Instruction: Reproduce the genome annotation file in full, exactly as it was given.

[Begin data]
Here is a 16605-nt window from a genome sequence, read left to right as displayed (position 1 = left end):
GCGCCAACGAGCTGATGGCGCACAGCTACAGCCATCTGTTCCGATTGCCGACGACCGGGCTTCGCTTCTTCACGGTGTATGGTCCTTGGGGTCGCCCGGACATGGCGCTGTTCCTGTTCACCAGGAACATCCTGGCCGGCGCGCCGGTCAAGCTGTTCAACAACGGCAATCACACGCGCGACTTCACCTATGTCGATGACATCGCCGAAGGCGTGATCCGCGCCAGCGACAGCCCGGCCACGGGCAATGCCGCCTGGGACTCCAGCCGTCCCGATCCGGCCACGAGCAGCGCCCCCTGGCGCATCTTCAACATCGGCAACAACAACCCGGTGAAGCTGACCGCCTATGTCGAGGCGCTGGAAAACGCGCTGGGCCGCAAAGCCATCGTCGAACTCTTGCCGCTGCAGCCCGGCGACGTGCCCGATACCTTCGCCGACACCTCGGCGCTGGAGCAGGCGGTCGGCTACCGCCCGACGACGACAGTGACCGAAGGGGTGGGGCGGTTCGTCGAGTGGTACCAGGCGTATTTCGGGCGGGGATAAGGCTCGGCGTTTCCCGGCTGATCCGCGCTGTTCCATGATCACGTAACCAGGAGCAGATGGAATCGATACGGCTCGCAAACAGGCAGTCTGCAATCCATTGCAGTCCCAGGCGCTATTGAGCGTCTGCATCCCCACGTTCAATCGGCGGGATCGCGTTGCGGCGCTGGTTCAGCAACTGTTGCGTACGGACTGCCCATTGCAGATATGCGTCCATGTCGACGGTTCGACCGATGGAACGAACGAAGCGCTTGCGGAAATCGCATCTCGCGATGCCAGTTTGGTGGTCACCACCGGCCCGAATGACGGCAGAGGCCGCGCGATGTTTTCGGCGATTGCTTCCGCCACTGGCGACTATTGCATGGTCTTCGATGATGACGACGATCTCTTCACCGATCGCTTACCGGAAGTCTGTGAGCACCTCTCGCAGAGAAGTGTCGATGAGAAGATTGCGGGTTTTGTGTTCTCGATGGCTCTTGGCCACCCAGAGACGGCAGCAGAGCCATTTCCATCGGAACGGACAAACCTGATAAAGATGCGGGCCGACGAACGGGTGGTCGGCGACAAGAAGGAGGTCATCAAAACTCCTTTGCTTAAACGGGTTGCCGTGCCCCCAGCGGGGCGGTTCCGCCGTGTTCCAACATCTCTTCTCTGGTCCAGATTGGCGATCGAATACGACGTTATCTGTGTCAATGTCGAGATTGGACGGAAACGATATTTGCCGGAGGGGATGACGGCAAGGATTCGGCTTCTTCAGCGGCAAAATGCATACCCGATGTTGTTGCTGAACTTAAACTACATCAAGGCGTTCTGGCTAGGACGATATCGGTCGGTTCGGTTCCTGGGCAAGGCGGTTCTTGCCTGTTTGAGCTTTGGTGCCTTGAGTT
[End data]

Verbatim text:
Here is a 16605-nt window from a genome sequence, read left to right as displayed (position 1 = left end):
GCGCCAACGAGCTGATGGCGCACAGCTACAGCCATCTGTTCCGATTGCCGACGACCGGGCTTCGCTTCTTCACGGTGTATGGTCCTTGGGGTCGCCCGGACATGGCGCTGTTCCTGTTCACCAGGAACATCCTGGCCGGCGCGCCGGTCAAGCTGTTCAACAACGGCAATCACACGCGCGACTTCACCTATGTCGATGACATCGCCGAAGGCGTGATCCGCGCCAGCGACAGCCCGGCCACGGGCAATGCCGCCTGGGACTCCAGCCGTCCCGATCCGGCCACGAGCAGCGCCCCCTGGCGCATCTTCAACATCGGCAACAACAACCCGGTGAAGCTGACCGCCTATGTCGAGGCGCTGGAAAACGCGCTGGGCCGCAAAGCCATCGTCGAACTCTTGCCGCTGCAGCCCGGCGACGTGCCCGATACCTTCGCCGACACCTCGGCGCTGGAGCAGGCGGTCGGCTACCGCCCGACGACGACAGTGACCGAAGGGGTGGGGCGGTTCGTCGAGTGGTACCAGGCGTATTTCGGGCGGGGATAAGGCTCGGCGTTTCCCGGCTGATCCGCGCTGTTCCATGATCACGTAACCAGGAGCAGATGGAATCGATACGGCTCGCAAACAGGCAGTCTGCAATCCATTGCAGTCCCAGGCGCTATTGAGCGTCTGCATCCCCACGTTCAATCGGCGGGATCGCGTTGCGGCGCTGGTTCAGCAACTGTTGCGTACGGACTGCCCATTGCAGATATGCGTCCATGTCGACGGTTCGACCGATGGAACGAACGAAGCGCTTGCGGAAATCGCATCTCGCGATGCCAGTTTGGTGGTCACCACCGGCCCGAATGACGGCAGAGGCCGCGCGATGTTTTCGGCGATTGCTTCCGCCACTGGCGACTATTGCATGGTCTTCGATGATGACGACGATCTCTTCACCGATCGCTTACCGGAAGTCTGTGAGCACCTCTCGCAGAGAAGTGTCGATGAGAAGATTGCGGGTTTTGTGTTCTCGATGGCTCTTGGCCACCCAGAGACGGCAGCAGAGCCATTTCCATCGGAACGGACAAACCTGATAAAGATGCGGGCCGACGAACGGGTGGTCGGCGACAAGAAGGAGGTCATCAAAACTCCTTTGCTTAAACGGGTTGCCGTGCCCCCAGCGGGGCGGTTCCGCCGTGTTCCAACATCTCTTCTCTGGTCCAGATTGGCGATCGAATACGACGTTATCTGTGTCAATGTCGAGATTGGACGGAAACGATATTTGCCGGAGGGGATGACGGCAAGGATTCGGCTTCTTCAGCGGCAAAATGCATACCCGATGTTGTTGCTGAACTTAAACTACATCAAGGCGTTCTGGCTAGGACGATATCGGTCGGTTCGGTTCCTGGGCAAGGCGGTTCTTGCCTGTTTGAGCTTTGGTGCCTTGAGTT